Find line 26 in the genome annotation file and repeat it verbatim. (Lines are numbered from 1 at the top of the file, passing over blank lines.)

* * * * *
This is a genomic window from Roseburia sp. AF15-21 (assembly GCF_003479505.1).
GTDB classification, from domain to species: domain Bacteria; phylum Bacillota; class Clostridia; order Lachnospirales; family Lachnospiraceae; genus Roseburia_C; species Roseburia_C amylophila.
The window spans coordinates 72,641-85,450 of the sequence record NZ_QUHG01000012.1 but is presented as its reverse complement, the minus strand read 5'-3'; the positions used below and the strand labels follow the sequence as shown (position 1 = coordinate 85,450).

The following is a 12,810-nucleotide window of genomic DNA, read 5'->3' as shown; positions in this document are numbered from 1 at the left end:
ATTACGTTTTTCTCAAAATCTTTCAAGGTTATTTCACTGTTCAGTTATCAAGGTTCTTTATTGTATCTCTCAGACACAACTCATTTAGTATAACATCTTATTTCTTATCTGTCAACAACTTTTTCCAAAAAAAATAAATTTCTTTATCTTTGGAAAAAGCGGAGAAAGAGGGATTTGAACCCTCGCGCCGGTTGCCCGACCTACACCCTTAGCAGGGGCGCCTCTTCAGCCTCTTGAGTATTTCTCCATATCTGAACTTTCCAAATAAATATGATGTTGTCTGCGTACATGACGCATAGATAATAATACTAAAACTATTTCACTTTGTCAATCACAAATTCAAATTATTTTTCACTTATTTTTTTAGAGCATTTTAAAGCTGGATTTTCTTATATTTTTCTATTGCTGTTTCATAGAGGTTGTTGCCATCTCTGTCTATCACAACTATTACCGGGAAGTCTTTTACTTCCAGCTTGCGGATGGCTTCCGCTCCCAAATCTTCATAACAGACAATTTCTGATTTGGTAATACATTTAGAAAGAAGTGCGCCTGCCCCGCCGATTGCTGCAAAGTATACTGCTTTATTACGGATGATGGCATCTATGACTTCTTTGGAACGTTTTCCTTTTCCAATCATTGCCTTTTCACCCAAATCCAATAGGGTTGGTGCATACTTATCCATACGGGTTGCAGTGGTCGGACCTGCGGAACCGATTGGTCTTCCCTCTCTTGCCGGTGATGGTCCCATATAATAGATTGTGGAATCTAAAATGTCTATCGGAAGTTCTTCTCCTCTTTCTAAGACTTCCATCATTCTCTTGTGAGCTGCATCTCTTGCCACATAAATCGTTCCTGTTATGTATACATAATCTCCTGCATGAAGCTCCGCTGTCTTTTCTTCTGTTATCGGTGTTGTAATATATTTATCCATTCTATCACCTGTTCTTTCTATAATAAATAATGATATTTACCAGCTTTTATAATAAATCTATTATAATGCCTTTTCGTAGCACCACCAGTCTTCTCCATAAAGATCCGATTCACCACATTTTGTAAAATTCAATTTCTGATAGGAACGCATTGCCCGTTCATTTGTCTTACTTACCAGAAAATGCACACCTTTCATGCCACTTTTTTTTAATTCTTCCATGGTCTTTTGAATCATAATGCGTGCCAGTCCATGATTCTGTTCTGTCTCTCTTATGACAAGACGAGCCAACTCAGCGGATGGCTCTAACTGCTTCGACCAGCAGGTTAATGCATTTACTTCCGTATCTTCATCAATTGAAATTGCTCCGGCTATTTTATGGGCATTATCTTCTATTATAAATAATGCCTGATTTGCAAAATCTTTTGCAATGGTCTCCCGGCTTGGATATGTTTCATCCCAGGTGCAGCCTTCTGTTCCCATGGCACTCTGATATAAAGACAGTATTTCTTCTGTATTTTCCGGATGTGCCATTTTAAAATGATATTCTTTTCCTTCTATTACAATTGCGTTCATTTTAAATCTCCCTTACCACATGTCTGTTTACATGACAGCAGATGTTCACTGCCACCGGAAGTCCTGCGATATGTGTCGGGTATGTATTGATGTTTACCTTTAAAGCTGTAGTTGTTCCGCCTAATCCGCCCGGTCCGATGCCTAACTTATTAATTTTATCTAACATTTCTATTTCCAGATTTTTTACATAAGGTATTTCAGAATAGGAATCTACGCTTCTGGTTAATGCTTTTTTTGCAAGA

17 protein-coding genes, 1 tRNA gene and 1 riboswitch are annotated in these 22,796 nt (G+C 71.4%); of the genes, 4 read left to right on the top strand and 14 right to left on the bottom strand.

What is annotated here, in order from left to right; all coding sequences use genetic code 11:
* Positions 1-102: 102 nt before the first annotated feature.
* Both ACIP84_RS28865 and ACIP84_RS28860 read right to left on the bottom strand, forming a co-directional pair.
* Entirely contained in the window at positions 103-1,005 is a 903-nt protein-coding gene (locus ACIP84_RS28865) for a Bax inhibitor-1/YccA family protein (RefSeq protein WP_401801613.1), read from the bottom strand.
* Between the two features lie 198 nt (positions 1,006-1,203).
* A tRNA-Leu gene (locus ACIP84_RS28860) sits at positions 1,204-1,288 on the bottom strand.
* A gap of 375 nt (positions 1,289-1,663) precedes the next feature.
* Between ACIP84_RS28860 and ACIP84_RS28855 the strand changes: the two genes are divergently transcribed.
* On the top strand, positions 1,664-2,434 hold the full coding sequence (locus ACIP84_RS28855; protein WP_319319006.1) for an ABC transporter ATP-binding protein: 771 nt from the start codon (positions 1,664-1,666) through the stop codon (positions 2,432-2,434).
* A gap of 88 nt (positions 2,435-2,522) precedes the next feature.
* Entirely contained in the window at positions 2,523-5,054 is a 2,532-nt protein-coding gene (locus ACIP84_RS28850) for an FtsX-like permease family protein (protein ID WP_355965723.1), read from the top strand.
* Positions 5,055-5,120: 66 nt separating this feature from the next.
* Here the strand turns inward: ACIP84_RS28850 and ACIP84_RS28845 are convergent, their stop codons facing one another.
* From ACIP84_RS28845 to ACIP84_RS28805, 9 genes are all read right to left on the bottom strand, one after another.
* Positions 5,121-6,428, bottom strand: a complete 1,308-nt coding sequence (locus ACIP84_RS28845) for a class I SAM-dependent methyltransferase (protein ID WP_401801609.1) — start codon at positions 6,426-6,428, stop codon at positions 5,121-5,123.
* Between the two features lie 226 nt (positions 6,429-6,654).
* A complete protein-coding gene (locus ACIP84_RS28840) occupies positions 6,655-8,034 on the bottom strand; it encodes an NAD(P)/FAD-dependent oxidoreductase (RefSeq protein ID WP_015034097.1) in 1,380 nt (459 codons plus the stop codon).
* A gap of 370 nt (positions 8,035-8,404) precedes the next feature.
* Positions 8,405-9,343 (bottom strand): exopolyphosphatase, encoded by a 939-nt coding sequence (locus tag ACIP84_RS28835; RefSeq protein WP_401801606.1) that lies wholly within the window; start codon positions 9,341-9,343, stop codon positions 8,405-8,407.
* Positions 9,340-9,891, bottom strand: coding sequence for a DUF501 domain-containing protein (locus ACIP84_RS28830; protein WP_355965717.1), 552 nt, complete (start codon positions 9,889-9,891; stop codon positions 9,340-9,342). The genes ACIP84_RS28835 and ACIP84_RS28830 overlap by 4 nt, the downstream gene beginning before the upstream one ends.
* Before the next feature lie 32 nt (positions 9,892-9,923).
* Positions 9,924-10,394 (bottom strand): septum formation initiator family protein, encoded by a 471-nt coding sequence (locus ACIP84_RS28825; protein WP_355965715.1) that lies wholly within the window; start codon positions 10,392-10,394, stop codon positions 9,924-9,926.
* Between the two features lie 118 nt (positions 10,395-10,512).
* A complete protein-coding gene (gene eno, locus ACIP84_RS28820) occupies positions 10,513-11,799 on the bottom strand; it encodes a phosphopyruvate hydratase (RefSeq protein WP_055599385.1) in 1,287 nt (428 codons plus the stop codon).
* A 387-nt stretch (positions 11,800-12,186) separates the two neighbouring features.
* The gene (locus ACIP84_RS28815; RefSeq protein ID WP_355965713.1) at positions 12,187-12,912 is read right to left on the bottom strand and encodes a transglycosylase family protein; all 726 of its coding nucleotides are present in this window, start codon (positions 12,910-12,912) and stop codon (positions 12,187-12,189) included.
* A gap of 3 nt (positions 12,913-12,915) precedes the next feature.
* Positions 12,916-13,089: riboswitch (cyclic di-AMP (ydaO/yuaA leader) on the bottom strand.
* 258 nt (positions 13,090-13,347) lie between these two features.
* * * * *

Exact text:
* Positions 9,340-9,891, bottom strand: coding sequence for a DUF501 domain-containing protein (locus ACIP84_RS28830; protein WP_355965717.1), 552 nt, complete (start codon positions 9,889-9,891; stop codon positions 9,340-9,342). The genes ACIP84_RS28835 and ACIP84_RS28830 overlap by 4 nt, the downstream gene beginning before the upstream one ends.